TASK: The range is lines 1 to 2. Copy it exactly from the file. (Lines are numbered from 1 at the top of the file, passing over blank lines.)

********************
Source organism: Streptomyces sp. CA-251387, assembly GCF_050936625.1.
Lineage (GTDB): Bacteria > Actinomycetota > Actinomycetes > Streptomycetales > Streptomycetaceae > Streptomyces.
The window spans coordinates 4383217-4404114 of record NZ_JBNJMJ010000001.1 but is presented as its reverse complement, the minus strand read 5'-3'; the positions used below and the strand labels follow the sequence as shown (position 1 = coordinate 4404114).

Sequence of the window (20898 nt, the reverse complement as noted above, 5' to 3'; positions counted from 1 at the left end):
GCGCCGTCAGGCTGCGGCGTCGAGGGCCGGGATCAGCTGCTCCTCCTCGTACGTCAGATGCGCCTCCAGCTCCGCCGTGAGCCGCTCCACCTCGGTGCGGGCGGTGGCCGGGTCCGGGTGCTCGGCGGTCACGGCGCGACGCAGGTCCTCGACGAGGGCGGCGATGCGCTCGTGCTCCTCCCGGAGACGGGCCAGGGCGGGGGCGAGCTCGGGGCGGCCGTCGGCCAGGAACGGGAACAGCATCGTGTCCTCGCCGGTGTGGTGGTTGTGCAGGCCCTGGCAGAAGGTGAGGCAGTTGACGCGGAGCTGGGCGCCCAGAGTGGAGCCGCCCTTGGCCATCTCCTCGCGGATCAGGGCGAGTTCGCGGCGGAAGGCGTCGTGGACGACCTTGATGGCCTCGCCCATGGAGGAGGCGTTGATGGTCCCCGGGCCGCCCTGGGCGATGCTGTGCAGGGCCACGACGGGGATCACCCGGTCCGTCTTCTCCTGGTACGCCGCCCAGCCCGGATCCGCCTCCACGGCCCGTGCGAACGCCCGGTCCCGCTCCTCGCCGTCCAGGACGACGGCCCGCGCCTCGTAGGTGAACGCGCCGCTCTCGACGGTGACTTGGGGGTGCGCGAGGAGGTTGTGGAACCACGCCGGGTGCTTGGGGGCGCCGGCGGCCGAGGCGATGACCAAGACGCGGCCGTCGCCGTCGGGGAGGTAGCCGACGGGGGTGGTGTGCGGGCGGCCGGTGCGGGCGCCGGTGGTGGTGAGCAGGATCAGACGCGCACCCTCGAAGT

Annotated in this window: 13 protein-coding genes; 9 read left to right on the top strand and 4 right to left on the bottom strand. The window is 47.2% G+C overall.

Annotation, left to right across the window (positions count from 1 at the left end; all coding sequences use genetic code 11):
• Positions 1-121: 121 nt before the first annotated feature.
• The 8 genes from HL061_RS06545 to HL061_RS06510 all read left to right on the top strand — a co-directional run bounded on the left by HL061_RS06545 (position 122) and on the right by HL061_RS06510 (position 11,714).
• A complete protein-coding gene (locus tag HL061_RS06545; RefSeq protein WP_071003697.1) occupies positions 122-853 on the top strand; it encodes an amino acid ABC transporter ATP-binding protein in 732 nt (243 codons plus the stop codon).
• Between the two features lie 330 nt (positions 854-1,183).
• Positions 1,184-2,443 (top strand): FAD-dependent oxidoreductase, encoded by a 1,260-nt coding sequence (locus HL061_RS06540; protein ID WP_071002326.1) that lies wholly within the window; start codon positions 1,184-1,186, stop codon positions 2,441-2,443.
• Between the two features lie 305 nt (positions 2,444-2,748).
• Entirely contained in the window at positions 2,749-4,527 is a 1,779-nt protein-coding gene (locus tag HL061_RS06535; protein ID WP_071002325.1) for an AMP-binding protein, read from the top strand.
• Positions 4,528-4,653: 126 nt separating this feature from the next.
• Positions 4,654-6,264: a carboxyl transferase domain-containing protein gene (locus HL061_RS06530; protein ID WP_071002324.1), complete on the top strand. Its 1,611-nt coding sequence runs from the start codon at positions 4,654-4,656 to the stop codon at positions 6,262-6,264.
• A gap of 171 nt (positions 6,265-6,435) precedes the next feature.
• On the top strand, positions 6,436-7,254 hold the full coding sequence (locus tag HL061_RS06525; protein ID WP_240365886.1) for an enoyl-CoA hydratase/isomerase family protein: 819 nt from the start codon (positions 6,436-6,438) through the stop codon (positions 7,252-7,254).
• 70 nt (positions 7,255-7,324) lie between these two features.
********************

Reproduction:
Source organism: Streptomyces sp. CA-251387, assembly GCF_050936625.1.
Lineage (GTDB): Bacteria > Actinomycetota > Actinomycetes > Streptomycetales > Streptomycetaceae > Streptomyces.